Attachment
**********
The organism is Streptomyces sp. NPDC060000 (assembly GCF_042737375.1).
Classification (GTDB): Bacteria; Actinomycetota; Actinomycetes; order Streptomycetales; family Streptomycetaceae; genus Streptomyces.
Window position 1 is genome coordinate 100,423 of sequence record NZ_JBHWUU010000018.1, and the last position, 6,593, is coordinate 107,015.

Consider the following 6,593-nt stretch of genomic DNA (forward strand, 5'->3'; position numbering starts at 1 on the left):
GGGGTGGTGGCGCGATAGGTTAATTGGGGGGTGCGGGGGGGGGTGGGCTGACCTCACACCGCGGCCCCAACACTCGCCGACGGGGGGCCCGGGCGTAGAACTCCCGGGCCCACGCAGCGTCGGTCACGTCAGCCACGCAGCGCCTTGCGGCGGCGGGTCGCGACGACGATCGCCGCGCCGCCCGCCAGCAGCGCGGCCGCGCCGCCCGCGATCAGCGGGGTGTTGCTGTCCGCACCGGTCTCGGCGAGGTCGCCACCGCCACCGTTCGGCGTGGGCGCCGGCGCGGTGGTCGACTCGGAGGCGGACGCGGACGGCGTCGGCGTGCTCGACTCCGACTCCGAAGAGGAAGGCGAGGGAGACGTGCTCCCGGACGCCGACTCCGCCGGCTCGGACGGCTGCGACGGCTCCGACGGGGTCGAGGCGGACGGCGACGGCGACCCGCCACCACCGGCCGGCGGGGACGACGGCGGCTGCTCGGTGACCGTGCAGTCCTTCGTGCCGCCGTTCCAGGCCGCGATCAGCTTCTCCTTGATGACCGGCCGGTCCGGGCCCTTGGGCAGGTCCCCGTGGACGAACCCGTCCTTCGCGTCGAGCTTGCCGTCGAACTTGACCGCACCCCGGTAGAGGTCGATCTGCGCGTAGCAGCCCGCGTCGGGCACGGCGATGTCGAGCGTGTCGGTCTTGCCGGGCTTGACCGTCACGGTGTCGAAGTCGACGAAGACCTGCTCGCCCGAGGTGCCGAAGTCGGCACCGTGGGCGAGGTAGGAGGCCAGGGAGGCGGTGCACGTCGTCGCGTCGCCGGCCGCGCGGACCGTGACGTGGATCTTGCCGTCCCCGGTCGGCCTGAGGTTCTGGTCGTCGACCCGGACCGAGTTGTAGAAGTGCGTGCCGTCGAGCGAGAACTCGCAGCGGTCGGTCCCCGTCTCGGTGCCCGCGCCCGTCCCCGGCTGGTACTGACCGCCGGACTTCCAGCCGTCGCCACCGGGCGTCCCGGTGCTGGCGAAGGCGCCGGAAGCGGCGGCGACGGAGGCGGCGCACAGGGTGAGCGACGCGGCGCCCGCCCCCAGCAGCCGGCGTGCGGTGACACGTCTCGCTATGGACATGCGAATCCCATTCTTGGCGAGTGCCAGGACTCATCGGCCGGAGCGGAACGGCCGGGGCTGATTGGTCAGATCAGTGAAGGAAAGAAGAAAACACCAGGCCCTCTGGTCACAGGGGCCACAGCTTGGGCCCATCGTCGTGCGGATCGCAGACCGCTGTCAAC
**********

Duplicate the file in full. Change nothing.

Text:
The organism is Streptomyces sp. NPDC060000 (assembly GCF_042737375.1).
Classification (GTDB): Bacteria; Actinomycetota; Actinomycetes; order Streptomycetales; family Streptomycetaceae; genus Streptomyces.
Window position 1 is genome coordinate 100,423 of sequence record NZ_JBHWUU010000018.1, and the last position, 6,593, is coordinate 107,015.

Consider the following 6,593-nt stretch of genomic DNA (forward strand, 5'->3'; position numbering starts at 1 on the left):
GGGGTGGTGGCGCGATAGGTTAATTGGGGGGTGCGGGGGGGGGTGGGCTGACCTCACACCGCGGCCCCAACACTCGCCGACGGGGGGCCCGGGCGTAGAACTCCCGGGCCCACGCAGCGTCGGTCACGTCAGCCACGCAGCGCCTTGCGGCGGCGGGTCGCGACGACGATCGCCGCGCCGCCCGCCAGCAGCGCGGCCGCGCCGCCCGCGATCAGCGGGGTGTTGCTGTCCGCACCGGTCTCGGCGAGGTCGCCACCGCCACCGTTCGGCGTGGGCGCCGGCGCGGTGGTCGACTCGGAGGCGGACGCGGACGGCGTCGGCGTGCTCGACTCCGACTCCGAAGAGGAAGGCGAGGGAGACGTGCTCCCGGACGCCGACTCCGCCGGCTCGGACGGCTGCGACGGCTCCGACGGGGTCGAGGCGGACGGCGACGGCGACCCGCCACCACCGGCCGGCGGGGACGACGGCGGCTGCTCGGTGACCGTGCAGTCCTTCGTGCCGCCGTTCCAGGCCGCGATCAGCTTCTCCTTGATGACCGGCCGGTCCGGGCCCTTGGGCAGGTCCCCGTGGACGAACCCGTCCTTCGCGTCGAGCTTGCCGTCGAACTTGACCGCACCCCGGTAGAGGTCGATCTGCGCGTAGCAGCCCGCGTCGGGCACGGCGATGTCGAGCGTGTCGGTCTTGCCGGGCTTGACCGTCACGGTGTCGAAGTCGACGAAGACCTGCTCGCCCGAGGTGCCGAAGTCGGCACCGTGGGCGAGGTAGGAGGCCAGGGAGGCGGTGCACGTCGTCGCGTCGCCGGCCGCGCGGACCGTGACGTGGATCTTGCCGTCCCCGGTCGGCCTGAGGTTCTGGTCGTCGACCCGGACCGAGTTGTAGAAGTGCGTGCCGTCGAGCGAGAACTCGCAGCGGTCGGTCCCCGTCTCGGTGCCCGCGCCCGTCCCCGGCTGGTACTGACCGCCGGACTTCCAGCCGTCGCCACCGGGCGTCCCGGTGCTGGCGAAGGCGCCGGAAGCGGCGGCGACGGAGGCGGCGCACAGGGTGAGCGACGCGGCGCCCGCCCCCAGCAGCCGGCGTGCGGTGACACGTCTCGCTATGGACATGCGAATCCCATTCTTGGCGAGTGCCAGGACTCATCGGCCGGAGCGGAACGGCCGGGGCTGATTGGTCAGATCAGTGAAGGAAAGAAGAAAACACCAGGCCCTCTGGTCACAGGGGCCACAGCTTGGGCCCATCGTCGTGCGGATCGCAGACCGCTGTCAAC